The fact that I have returned briefly to journalism on a freelance basis to get some money in has not helped, the contrast between the world where I feel comfortable and confident in my own abilities and the world where I know very well I am winging it being a stark one. My wife tells me it's just a matter of practice, but I've been practising snooker for 35 years and I still haven't won the world title.

Still, I'm about ready to go now and get on with the next stage of my life. I received an e-mail from a pig breeder near Thurso, telling me he had stock available if I wanted it and I'm inclined to say 'I do'. That means getting the finger out, packing the croquet set and heading north.

As sun streamed through the bedroom window this morning, the BBC weather forecast managed to drag itself away from the London area to tell us that there would be wintry showers and gales in the Northern Isles. Great, can't wait.

Sunday, 1 April 2007

Heaven can wait

Listening to: I Am The Resurrection (Stone Roses)
Reading: To Kill A Mockingbird (Harper Lee)
Watching: Glorious (Eddie Izzard)
Eating: Mashed potatoes (with mint sauce)
Drinking: too much

So here we are at the beginning of April and still stuck in the Midlands, the giant stride where no former sports writer has boldly gone before on the backburner for a few weeks thanks to the great single problem we like to refer to as life.

The whole move to Westray hinges on us getting the cash together to pay for the renovation of the house and farm buildings and set up a business. That would be no problem as we have two houses to sell, both bought before the astonishing (and surely unsustainable) price rises of recent years.

Easy, huh?

Well it would be, but this is us and being a bit half-soaked, it hasn't gone smoothly.

My wife's house in Wolverhampton has yet to be sold for a variety of reasons which I won't go into public, while my DIY dithering means our Shrewsbury home is still a few days away from going on the market.

Things came to a head about four weeks ago when we decided that I would put back my hoped for moving date from the beginning of March until. . . well, that's yet to be decided.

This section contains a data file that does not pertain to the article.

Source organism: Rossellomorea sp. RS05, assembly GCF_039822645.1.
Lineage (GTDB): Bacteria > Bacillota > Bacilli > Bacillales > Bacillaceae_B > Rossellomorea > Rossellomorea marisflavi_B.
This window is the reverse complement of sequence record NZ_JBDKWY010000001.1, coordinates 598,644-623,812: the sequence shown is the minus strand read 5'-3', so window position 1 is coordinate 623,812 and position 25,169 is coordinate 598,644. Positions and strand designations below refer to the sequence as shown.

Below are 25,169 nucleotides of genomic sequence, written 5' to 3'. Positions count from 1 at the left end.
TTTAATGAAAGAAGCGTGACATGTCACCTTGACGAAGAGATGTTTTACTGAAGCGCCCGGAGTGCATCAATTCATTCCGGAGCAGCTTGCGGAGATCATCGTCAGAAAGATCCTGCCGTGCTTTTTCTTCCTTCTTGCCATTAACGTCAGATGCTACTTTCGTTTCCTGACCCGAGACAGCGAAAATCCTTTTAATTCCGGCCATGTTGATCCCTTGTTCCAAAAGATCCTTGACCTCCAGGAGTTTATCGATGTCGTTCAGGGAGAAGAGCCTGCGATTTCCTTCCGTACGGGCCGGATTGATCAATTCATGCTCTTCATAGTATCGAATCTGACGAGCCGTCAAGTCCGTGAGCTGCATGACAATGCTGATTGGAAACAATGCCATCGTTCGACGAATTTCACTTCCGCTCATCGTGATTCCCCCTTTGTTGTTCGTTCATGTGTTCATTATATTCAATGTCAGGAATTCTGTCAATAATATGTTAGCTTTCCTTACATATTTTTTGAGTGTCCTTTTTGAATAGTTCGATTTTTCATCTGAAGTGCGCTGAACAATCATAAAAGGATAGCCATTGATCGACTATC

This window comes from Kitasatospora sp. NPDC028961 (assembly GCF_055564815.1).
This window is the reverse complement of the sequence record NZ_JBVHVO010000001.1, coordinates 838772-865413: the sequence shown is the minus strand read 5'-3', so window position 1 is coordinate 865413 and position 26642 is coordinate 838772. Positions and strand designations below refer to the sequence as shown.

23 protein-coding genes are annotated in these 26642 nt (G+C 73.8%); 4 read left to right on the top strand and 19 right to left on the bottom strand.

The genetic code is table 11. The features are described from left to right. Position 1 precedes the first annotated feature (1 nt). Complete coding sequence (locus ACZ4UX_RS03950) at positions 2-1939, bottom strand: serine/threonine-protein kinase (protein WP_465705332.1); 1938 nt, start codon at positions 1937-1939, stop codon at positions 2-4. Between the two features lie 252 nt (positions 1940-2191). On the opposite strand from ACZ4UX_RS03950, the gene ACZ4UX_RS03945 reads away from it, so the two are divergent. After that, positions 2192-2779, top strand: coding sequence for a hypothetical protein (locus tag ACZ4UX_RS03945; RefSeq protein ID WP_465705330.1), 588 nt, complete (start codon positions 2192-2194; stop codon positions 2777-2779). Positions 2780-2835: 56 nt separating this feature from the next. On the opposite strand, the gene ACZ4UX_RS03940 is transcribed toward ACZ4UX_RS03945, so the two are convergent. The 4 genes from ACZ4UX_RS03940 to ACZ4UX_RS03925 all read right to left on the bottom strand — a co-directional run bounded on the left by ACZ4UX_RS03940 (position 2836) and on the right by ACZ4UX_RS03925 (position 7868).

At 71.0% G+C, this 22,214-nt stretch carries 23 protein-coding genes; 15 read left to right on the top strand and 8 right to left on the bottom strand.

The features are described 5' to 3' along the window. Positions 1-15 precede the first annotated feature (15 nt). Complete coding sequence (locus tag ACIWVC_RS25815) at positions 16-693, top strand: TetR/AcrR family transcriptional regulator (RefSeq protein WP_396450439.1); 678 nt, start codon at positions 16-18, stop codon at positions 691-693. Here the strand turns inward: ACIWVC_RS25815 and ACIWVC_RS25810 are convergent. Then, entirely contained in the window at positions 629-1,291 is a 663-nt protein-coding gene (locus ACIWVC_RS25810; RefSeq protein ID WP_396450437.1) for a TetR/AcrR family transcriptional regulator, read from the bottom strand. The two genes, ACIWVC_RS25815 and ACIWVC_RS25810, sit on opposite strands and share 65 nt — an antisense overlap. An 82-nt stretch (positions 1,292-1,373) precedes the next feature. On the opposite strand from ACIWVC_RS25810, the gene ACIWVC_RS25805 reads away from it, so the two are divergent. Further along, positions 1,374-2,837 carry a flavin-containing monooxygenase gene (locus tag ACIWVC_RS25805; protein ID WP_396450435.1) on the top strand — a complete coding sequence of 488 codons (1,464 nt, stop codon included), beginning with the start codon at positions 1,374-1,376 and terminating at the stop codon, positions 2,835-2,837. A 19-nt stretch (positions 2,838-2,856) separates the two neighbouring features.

Apart from the house problems, there are one or two other issues that needed to be seen to before rushing off to Orkney, not least my new habit of buying Land Rovers. If I left as planned, it would have meant Sal having to sell two houses, two cars, look after four teenagers, hold down a full-time job, feed and muck out a horse, find time to sleep. . . the tears were a bit of a clue, so I decided to stay on for a few weeks.

Back to the Land Rovers. The Beast has sat outside like a mobile traffic-calming measure for several months, roaring occasionally up to the stables so I can tend to needs of the horse from hell (more of which later).

However, fun though a Series II Land Rover is, it's bloody uncomfortable, noisy and not too keen on starting on cold mornings - oh how I and the busload of commuters laughed when it stopped dead in the middle of the road just outside our local newsagents in February.

That prompted me to look for something a little more suited to our needs (comfy seats for a start). My mum's next door neighbour and a very good friend of the family Monica had recently treated herself to a Land Rover Freelander which left her 14-year-old Discovery surplus to requirements.

Negotiations took about as long as it takes to pop the lid on a jug of scrumpy and I was off to Devon to pick up the new, improved. Actually, I've called it Lennox because it's big, black and you wouldn't want to get into a fight with it. It rumbles along at 55mph, doing 40-plus to the gallon (take note Mr Chancellor, you ignorant,townie numpty), it tows like a dream and I feel pretty damn good in it.

Sadly, as predicted in a previous post, this means The Beast must go. It's a shame because I like nothing better at 7.30 on a Sunday morning than chugging along our street making sure everyone is up. Spike, my Jack Russell terrier, will miss it as he has learned to open the passenger side window and loves to lean out, ears flapping in a carefee manner while he yaps and snarls at any other dogs he considers to be worthy of the attention (that'll be all of them, then).

Despite that strong emotional attachment, The Beast is up for sale and buyers are asked to start haggling at around £1,500.

In case any of the four people who view this site were wondering (thank you Mr and Mrs Wainwright, I don't know what I would do without you), I've let it lie for several reasons: 1 Too busy, 2 Too lazy, 3 Too unable to get near a working computer, 4 Too unwilling to get into an interminable argument with a certain Reg Pither in which neither of us would accept the other might be a little bit right. So there.